Struggling to Embrace a Digital Medical Practice? Start with Online Patient Scheduling
By: Kyle Morham | January 15th, 2021
Healthcare is experiencing a shift, expedited by the pandemic, from provider-driven to consumer-driven strategies, and what matters most to patients is convenience. Consumer insights company NRC Health reports that 80 percent of patients choose a provider based solely on factors of convenience, outpacing reputation, care quality, bedside manner and even insurance coverage.
Digital access is a key player in delivering convenience, and even as patients' lives are entirely digital, there’s an exception when it comes to seeing their doctor, starting with scheduling an appointment. As a patient’s first encounter with a doctor’s office, the process to book often contains long hold times, cycles of phone tag and inconvenient office hours, which all compromise patient experience and, inevitably, patient loyalty. A 2019 MGMA report examining the scheduling workflow of an integrated system of twelve primary care clinics revealed that patients abandoned 54,000 calls in a year as a result of extended time spent on hold.
As consumer behavior in healthcare trends more and more digital, it seems time may be up on delaying a strategy for online scheduling. The reality for doctors and practice managers is losing patients to unmet expectations for convenience and accessibility or enhancing patient access by embracing a digital medical practice.
Here are four best practices to consider when creating a strategy for online patient scheduling:
1. Think like Amazon.
When Amazon launched its two-day shipping program in 2005, it quickly became a must-have service that turned customers into loyalists. Now, many of us are among Amazon’s 126 million U.S. Prime members who rely on, or at least can’t imagine life without, the ease and efficiency of ordering from millions of Prime-eligible items in a few clicks or taps.
Just like when placing an Amazon order, patients want nearly instant gratification. Wait times to secure an appointment over the phone are anything but gratifying for patients, not to mention operationally inefficient, and fall among the top dissatisfiers for net promoter scores. A study on patient engagement shows each phone-based appointment requires more than eight minutes of patient and staff time, and that doesn’t include the time spent on hold or returning calls.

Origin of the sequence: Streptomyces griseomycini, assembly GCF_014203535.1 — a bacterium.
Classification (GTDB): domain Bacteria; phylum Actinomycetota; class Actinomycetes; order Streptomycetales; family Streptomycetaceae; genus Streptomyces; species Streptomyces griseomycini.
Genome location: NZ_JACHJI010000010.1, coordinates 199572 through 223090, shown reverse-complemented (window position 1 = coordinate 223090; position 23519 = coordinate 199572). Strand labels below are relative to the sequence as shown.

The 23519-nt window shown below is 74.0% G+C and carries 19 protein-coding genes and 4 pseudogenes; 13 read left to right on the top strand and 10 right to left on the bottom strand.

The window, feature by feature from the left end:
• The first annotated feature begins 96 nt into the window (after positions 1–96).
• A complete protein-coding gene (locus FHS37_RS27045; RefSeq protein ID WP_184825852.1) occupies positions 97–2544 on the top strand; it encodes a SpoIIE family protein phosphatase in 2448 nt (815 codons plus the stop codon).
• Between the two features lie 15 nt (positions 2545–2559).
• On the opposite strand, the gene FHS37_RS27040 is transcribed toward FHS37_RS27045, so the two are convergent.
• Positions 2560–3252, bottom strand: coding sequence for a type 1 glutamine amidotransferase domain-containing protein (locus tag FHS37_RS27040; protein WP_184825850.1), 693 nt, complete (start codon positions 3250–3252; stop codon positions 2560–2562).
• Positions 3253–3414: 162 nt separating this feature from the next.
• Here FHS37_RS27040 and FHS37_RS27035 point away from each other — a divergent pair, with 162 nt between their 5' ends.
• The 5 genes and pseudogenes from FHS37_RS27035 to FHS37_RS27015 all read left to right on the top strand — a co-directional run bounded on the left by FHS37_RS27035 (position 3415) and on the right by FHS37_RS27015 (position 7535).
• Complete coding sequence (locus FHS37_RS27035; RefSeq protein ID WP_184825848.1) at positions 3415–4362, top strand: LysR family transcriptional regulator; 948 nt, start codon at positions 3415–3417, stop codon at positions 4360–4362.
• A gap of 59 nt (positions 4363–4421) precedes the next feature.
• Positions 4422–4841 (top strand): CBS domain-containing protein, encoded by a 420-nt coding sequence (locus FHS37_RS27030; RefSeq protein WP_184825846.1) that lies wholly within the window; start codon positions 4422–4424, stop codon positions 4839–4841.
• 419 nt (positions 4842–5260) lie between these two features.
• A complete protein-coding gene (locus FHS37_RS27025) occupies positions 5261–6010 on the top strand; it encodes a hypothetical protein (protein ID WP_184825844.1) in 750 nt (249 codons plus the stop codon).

2. Consider your competition.
Adoption of online patient scheduling is happening at a rapid pace. In 2016, Accenture predicted an explosion of self-scheduling in healthcare over five years, estimating 66 percent of U.S. health systems would deliver digital appointment booking and, with it, a competitive advantage. What Accenture couldn’t predict was a global pandemic that would transform digital healthcare from nice-to-have to life-saving nearly overnight.
Imagine a patient researching providers one evening after work—one practice offers 24/7 self-scheduling with real-time appointment availability and the other requires an appointment request form or a patient portal login. According to Software Advice, 75 percent of healthcare consumers prioritize self-scheduling as a key offering, suggesting that patients are increasingly more likely to choose the practice with immediate appointment booking.
3. Prioritize real-time API sync.
What’s the old saying that not all technology is created equal? When it comes to online patient scheduling, the adage holds up, and so do automated scheduling solutions with real-time API sync. Web-based APIs allow accurate, up-to-date communication between patient-facing online scheduling and practice management software.
The difference in scheduling technology with and without real-time API sync is the difference between accurate provider availability, avoiding double booking and correctly transferring data into appointment slots, among other factors that impact a smooth and reliable patient experience.
4. Avoid the all-or-nothing trap.
For practice managers hesitant to invest in online scheduling, a common concern is the perceived threat to their high-touch model, especially for patients who prefer or require speaking with staff over the phone. The needs and preferences of these patients are certainly not to be dismissed, and the same is true for the patients booking 46 percent of appointments after hours or on weekends.
Focusing on unique patient population needs—because no one knows your patients better than you do—allows practice managers to build a strategy for scheduling that ensures the most access. Mixing phone-based and online scheduling for a hybrid approach still dramatically reduces time spent on the inefficiencies associated with manual scheduling, such as phone tag and appointment recalls, and frees up time for activities with greater impact on high-touch patient care.
NextPatient: A Nextech Partner
Deliver a modern healthcare experience with intelligent online patient scheduling, optimized reputation management, and digital front desk operations with a real-time, two-way Nextech integration. NextPatient manages more than 300,000 self-scheduled appointments each month, helping medical practices increase patient access, loyalty and acquisition, while saving valuable time. Leave us a note to learn more — we'd love to hear from you!
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